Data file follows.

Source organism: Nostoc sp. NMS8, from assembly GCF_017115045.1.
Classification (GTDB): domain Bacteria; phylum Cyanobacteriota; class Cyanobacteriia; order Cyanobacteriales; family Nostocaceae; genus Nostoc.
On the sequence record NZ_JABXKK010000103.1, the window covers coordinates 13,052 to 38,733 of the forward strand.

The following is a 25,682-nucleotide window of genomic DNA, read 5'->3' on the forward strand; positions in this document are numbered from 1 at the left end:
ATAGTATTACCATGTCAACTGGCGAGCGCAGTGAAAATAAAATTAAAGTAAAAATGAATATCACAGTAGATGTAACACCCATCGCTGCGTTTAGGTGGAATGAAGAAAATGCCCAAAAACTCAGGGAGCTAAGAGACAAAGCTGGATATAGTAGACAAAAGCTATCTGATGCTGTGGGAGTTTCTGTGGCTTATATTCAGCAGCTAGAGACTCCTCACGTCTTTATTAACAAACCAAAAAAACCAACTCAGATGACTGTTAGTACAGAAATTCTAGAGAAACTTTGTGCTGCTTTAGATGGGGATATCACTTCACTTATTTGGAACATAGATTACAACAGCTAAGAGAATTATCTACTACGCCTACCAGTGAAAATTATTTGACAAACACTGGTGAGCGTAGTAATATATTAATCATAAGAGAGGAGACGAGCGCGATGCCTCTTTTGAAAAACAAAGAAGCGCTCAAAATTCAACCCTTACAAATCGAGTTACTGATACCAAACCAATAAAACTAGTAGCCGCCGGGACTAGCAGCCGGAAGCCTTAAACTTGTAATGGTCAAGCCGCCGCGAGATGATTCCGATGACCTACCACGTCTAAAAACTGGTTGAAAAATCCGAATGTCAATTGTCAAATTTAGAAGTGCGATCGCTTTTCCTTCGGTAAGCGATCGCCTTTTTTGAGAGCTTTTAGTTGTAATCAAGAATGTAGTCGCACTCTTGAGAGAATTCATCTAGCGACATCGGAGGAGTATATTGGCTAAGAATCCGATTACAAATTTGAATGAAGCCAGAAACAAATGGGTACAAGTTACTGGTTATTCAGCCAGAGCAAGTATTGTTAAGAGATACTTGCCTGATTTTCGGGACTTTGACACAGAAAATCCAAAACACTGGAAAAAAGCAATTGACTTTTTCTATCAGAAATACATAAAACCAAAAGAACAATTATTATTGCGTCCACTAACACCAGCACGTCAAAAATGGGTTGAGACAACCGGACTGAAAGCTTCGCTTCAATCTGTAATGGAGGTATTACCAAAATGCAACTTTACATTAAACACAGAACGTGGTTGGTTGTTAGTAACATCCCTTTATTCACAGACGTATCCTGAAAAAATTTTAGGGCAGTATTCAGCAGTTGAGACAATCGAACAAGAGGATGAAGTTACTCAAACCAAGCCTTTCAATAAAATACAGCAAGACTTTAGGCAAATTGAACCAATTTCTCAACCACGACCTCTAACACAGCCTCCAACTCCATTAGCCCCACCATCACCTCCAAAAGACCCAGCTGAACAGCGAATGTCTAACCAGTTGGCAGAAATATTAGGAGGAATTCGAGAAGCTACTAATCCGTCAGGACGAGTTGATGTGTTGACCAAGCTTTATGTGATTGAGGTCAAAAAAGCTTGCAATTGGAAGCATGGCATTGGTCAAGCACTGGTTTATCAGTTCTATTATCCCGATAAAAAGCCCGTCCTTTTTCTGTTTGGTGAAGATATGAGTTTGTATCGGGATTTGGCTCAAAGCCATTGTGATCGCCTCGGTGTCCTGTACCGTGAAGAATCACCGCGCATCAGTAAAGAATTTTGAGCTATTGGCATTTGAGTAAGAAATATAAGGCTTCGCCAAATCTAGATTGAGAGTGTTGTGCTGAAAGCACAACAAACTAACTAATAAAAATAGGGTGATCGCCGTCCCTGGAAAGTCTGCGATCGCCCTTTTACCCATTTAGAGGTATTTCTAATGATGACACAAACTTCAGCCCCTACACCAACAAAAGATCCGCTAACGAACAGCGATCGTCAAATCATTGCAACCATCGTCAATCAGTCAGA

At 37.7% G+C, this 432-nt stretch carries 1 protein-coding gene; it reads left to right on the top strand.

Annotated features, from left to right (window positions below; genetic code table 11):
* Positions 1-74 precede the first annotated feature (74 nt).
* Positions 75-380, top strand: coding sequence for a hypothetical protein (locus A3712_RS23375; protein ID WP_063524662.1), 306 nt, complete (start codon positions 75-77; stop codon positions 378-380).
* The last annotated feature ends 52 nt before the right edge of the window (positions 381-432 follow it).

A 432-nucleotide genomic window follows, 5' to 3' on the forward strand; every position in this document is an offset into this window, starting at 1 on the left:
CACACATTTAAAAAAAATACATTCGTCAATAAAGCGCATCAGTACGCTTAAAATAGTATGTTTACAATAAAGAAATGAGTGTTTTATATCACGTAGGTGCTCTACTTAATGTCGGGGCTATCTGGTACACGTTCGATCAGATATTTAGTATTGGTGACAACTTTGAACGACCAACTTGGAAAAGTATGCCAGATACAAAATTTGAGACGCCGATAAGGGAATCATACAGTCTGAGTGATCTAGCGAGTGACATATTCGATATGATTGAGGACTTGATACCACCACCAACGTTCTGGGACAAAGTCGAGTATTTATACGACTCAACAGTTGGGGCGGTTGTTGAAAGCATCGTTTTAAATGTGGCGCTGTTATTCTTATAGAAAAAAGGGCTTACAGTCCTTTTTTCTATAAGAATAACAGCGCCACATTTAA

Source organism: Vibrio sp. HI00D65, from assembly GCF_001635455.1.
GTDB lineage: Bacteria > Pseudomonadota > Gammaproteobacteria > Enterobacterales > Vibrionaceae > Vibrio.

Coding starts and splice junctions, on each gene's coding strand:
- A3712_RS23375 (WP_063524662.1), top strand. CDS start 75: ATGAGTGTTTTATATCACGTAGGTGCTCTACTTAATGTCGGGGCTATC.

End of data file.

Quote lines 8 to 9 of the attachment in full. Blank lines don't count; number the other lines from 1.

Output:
* Positions 1-74 precede the first annotated feature (74 nt).
* Positions 75-380, top strand: coding sequence for a hypothetical protein (locus A3712_RS23375; protein ID WP_063524662.1), 306 nt, complete (start codon positions 75-77; stop codon positions 378-380).